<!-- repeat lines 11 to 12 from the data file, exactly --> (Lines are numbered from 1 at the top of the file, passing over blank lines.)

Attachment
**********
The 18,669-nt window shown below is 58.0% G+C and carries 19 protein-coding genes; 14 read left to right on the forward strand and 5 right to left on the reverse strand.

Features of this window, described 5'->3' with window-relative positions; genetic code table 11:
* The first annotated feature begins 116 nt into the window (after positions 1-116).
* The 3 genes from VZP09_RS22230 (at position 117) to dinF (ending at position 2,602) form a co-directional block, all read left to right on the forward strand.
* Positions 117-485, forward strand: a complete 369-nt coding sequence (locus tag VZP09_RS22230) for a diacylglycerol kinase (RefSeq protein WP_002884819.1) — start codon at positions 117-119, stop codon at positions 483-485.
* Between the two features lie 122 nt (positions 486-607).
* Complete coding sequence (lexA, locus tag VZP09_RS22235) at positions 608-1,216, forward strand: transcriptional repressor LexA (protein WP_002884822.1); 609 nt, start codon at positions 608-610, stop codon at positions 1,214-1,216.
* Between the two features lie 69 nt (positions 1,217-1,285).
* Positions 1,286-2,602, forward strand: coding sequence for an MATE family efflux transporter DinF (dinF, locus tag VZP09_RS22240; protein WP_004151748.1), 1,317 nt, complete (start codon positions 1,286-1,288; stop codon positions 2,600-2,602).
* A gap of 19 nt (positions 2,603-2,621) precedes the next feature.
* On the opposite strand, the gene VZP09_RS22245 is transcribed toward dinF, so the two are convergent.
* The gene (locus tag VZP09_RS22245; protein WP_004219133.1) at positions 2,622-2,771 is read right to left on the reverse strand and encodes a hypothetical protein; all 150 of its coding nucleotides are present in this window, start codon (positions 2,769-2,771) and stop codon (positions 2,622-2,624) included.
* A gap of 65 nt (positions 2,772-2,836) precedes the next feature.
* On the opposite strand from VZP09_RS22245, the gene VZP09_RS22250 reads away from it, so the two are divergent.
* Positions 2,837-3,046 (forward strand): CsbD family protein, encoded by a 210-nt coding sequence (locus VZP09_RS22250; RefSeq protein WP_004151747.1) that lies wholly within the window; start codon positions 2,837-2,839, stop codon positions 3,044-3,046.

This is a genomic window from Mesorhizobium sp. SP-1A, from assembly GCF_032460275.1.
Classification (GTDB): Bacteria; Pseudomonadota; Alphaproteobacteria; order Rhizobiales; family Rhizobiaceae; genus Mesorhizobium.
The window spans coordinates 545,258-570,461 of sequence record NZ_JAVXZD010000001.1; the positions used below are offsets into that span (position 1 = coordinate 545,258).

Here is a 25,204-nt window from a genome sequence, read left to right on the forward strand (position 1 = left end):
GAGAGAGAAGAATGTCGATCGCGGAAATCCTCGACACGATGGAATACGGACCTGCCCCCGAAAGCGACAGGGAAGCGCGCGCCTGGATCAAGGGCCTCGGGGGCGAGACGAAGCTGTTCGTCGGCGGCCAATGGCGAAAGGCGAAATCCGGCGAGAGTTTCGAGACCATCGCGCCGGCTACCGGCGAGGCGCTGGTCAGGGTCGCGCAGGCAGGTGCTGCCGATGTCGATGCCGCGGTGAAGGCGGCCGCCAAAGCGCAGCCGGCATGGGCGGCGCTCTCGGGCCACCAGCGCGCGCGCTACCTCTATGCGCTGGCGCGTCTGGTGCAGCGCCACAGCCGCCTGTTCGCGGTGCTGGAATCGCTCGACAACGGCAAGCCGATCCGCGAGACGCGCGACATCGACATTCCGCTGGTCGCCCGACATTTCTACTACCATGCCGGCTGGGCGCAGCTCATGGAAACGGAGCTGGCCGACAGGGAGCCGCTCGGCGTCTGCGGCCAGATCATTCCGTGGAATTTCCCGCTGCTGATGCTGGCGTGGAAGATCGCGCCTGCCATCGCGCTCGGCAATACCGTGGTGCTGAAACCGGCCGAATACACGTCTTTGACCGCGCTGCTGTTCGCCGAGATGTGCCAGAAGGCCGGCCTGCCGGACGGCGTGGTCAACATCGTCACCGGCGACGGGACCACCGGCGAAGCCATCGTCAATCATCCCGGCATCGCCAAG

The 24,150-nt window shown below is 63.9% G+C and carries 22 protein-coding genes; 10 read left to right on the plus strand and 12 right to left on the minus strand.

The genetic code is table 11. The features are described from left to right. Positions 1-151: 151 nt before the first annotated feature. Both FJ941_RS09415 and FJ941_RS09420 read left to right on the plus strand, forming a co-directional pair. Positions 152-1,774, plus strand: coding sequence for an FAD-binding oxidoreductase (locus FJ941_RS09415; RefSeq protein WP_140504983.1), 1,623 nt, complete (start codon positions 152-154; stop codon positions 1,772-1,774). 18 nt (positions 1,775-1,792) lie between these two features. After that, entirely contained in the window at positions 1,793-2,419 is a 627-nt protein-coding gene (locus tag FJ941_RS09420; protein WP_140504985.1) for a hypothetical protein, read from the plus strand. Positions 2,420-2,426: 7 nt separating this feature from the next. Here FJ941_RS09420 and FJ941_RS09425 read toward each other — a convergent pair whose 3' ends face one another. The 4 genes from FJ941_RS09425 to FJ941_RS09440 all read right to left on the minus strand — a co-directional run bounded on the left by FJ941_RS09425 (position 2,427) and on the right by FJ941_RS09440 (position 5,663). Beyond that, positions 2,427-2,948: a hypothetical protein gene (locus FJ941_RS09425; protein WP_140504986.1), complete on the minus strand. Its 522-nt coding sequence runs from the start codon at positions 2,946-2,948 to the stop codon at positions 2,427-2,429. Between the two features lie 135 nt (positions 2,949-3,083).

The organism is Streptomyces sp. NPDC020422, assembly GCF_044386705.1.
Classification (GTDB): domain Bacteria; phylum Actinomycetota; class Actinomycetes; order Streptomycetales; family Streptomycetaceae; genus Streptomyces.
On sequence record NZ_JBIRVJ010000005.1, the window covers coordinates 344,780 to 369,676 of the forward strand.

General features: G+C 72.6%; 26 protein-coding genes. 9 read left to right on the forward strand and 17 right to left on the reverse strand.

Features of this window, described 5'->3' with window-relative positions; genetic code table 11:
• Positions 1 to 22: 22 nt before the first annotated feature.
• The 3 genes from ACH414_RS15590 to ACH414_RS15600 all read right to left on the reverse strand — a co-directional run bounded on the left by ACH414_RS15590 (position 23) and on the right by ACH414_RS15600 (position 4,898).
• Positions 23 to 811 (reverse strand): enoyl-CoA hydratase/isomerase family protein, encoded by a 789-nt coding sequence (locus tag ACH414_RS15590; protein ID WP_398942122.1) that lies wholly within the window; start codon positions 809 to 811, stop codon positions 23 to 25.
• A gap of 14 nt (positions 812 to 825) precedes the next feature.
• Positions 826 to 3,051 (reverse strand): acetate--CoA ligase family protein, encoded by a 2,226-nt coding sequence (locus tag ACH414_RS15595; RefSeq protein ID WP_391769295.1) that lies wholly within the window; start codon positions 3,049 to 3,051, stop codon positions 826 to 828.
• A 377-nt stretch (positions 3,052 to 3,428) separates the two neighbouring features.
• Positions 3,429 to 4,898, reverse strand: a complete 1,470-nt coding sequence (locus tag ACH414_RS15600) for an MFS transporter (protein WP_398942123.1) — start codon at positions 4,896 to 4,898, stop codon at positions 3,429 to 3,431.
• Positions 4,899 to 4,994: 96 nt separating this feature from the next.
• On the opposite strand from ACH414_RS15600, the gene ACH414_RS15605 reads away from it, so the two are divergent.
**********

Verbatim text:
* On the opposite strand, the gene VZP09_RS22245 is transcribed toward dinF, so the two are convergent.
* The gene (locus tag VZP09_RS22245; protein WP_004219133.1) at positions 2,622-2,771 is read right to left on the reverse strand and encodes a hypothetical protein; all 150 of its coding nucleotides are present in this window, start codon (positions 2,769-2,771) and stop codon (positions 2,622-2,624) included.